SCOTUS rules that farmers can’t plant any patented seeds without permission

May 14, 2013

SoybeansEarlier this year, the Supreme Court issued a landmark ruling on the “first sale” doctrine.

“First sale” is a principle of copyright law that allows the end user to sell or otherwise dispose of a legally purchased copyrighted work without permission from the copyright owner.

The case, Kirtsaeng v. John Wiley & Sons, involved a consumer (Supap Kirtsaeng) having his family purchase textbooks for a reduced rate in Thailand, having them shipped to the U.S., where he would sell the same books for a significant profit.

The books’ publisher (John Wiley & Sons) accused Kirtsaeng of copyright infringement and sued.

The Supreme Court came down on the side of the consumer and against the intellectual property holder, in that it recognized that the “first sale” doctrine protected Kirtsaeng’s activities.

Yesterday, the Supreme Court ruled on yet another intellectual property case involving the “first sale” doctrine – or, at least, the analogous principle for patent law: the “patent exhaustion” doctrine.

That case is Bowman v. Monsanto Co.

“Patent exhaustion” gives the purchaser of a patented article, or any subsequent owner, the right to use or resell that article without the patent holder’s permission.

Rather than textbooks, the facts of Bowman involve the use of patented seeds.  Farmer Vernon Bowman purchased “Roundup Ready soybean seeds” from an affiliate of Monsanto, which invented and patented these seeds (“Roundup Ready” seeds are genetically modified to allow them to survive exposure to the herbicide “glyphosate”).

The purchase of these seeds is subject to a licensing agreement that permits farmers to plant the purchased seed in “one, and only one, growing season.”  Farmers may consume or sell the resulting crops, but they may not save the seeds for replanting.

Bowman used these purchased seeds for use in his first growing season for several years.  However, to reduce costs for his riskier late-season planting (these seeds are premium priced), Bowman purchased soybeans intended for consumption from a grain elevator, planted them, and treated the plants with the glyphosate herbicide, which killed all plants without the Roundup Ready trait.

He then harvested the resulting soybeans, all of which were “Roundup Ready” beans.  He saved some of these seeds to use in his late-season planting the next season.

Monsanto found out about this and sued for patent infringement.

Just like in Kirtsaeng, Bowman raised a “first sale” defense (patent exhaustion).  Unlike in Kirtsaeng, however, the Supreme Court didn’t side with the consumer.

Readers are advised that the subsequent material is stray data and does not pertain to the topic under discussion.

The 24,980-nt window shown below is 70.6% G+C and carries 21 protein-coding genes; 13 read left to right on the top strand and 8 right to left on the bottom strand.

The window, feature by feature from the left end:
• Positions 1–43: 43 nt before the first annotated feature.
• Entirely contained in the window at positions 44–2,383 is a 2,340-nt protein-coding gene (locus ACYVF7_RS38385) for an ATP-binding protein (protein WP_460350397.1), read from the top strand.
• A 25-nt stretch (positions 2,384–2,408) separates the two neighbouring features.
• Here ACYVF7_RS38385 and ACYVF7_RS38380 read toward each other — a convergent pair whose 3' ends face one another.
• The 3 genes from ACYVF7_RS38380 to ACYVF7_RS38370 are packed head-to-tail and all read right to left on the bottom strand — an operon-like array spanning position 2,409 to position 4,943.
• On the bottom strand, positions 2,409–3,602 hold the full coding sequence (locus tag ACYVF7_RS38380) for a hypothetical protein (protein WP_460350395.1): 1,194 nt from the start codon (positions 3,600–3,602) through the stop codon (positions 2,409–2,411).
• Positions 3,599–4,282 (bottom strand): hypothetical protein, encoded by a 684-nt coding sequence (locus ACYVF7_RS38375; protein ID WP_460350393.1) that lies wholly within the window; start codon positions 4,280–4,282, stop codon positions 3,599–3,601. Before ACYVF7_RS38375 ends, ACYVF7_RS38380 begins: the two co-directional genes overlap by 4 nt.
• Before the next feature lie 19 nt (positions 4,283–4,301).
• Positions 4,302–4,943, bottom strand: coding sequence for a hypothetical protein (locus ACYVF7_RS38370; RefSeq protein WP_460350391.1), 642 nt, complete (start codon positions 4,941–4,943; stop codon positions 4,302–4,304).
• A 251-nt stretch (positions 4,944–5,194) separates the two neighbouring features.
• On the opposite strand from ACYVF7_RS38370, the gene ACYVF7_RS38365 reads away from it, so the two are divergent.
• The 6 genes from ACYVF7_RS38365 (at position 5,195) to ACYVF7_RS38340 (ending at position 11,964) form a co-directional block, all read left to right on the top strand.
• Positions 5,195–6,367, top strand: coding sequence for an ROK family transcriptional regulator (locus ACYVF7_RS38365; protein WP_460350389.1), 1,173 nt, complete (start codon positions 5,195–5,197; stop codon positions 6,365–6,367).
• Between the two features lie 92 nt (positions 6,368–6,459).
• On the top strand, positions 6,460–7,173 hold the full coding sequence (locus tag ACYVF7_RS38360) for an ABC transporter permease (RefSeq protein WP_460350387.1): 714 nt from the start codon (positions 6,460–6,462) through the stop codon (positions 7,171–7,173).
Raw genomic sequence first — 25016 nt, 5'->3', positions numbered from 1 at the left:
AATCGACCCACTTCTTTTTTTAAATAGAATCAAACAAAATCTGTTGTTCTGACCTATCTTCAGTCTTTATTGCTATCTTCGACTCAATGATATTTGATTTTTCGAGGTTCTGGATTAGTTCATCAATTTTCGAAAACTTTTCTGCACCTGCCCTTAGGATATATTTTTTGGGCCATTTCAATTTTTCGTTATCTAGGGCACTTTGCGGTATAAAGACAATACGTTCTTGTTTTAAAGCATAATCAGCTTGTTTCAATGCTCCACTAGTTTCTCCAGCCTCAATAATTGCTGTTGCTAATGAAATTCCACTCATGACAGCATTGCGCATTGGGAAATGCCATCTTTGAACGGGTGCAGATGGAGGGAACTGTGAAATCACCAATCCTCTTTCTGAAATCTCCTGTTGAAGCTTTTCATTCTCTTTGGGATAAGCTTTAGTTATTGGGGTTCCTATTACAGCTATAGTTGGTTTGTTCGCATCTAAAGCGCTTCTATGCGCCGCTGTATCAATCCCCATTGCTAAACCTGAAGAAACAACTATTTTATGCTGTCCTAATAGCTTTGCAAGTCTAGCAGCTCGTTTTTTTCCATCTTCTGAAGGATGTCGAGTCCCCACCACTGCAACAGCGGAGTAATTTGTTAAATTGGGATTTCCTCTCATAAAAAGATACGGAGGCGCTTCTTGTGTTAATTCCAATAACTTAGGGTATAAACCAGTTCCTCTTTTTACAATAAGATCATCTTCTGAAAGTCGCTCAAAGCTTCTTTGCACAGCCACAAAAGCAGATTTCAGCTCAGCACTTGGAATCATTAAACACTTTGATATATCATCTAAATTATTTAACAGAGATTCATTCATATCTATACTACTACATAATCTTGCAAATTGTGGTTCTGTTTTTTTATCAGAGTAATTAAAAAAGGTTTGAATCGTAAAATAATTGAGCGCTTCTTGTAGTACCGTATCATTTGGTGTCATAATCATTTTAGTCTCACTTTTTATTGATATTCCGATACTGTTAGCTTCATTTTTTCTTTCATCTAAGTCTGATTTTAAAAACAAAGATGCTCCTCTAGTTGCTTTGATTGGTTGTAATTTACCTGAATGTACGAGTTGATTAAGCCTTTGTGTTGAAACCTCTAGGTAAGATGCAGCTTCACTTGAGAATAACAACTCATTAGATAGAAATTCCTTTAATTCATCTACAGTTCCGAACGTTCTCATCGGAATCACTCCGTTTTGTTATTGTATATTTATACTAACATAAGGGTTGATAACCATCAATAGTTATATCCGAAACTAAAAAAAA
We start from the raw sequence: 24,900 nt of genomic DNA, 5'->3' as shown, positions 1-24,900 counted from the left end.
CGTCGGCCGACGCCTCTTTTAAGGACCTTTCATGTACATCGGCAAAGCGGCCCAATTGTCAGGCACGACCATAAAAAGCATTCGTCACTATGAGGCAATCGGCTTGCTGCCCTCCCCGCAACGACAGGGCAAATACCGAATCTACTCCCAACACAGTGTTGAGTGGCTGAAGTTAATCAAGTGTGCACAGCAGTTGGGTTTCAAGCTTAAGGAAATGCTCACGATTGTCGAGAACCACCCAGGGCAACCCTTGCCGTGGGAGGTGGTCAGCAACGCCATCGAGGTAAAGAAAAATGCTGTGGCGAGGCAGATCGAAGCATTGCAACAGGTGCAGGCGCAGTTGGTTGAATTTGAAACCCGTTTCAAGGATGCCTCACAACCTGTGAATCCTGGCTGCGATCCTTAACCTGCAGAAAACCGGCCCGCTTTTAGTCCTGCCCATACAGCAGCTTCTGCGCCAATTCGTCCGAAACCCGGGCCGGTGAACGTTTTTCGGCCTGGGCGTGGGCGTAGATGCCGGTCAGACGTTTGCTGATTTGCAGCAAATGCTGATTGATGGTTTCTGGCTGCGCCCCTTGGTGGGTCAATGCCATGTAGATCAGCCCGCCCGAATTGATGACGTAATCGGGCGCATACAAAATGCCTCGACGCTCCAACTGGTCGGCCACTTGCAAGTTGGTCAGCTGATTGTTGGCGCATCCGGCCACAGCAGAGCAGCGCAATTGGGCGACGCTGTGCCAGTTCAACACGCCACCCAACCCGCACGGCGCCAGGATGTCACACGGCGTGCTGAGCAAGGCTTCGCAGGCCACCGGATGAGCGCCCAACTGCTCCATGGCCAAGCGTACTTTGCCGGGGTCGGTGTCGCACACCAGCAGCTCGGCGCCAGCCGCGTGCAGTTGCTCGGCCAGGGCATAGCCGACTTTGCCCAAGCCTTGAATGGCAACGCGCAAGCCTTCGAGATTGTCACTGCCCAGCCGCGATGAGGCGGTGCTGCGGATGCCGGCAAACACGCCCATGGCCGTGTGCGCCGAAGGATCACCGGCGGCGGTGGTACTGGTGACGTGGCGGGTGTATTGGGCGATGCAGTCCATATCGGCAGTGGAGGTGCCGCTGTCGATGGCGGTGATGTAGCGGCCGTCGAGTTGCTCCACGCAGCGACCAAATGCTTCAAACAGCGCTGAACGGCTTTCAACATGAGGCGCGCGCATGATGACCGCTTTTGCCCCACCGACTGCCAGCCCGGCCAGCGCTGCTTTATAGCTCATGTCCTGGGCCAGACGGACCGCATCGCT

Although Bowman didn’t violate the terms of the licensing agreement in the strictest sense in that he didn’t harvest and save beans from crops grown from beans directly purchased from Monsanto or one of its affiliates, the unanimous Court found patent infringement nonetheless.

The Court noted that Bowman knew that most farmers who sold their beans to grain elevators used Monsanto’s Roundup Ready seed.  Thus, he could “anticipate that many of the purchased soybeans would contain Monsanto’s patented technology.”  He was proven correct when he applied a glyphosate-based herbicide to his fields, since a significant proportion of the new plants survived the treatment.

The Court found that the exhaustion defense didn’t apply here.

Although, under the exhaustion principle, “the sale confers on the purchaser, or any subsequent owner, ‘the right to use [or] sell’ the thing as he sees fit,” the Court held that “the purchaser of the [patented] machine…does not acquire any right to construct another machine either for his own use or to be vended to another.”

In short, the Court found that since Bowman was effectively making copies of the protected intellectual property, a “first sale” defense didn’t apply.

But, as Bowman argued, seeds are obviously different than, say, a car engine.  If you plant a car engine into the ground, it doesn’t produce new ones.  Seeds are self-replicating.

However, the Court rejected Bowman’s argument, holding that Bowman was not a “passive observer” and that “the seeds he purchased (miraculous though they might be in other respects) did not spontaneously create eight successive soybean crops.”

True, the bean grew by itself, but “it was Bowman, and not the bean, who controlled the reproduction (unto the eighth generation) of Monsanto’s patented invention.”

The Court was careful, though, to limit the scope of its holding to “addressing the situation before [them], rather than every one involving a self-replicating product.”  This seems to indicate some level of caution on the Court’s part in addressing patents involving living things.

Regardless, the holding of the Court in Bowman is still significant in its impact: as long as a patent holder sells its seeds with a license agreement analogous to Monsanto’s (that restricts the seeds’ use to one growing season), the planting of any beans resulting from the first crop is patent infringement.

In other words, companies like Monsanto have absolute power over a genetic trait.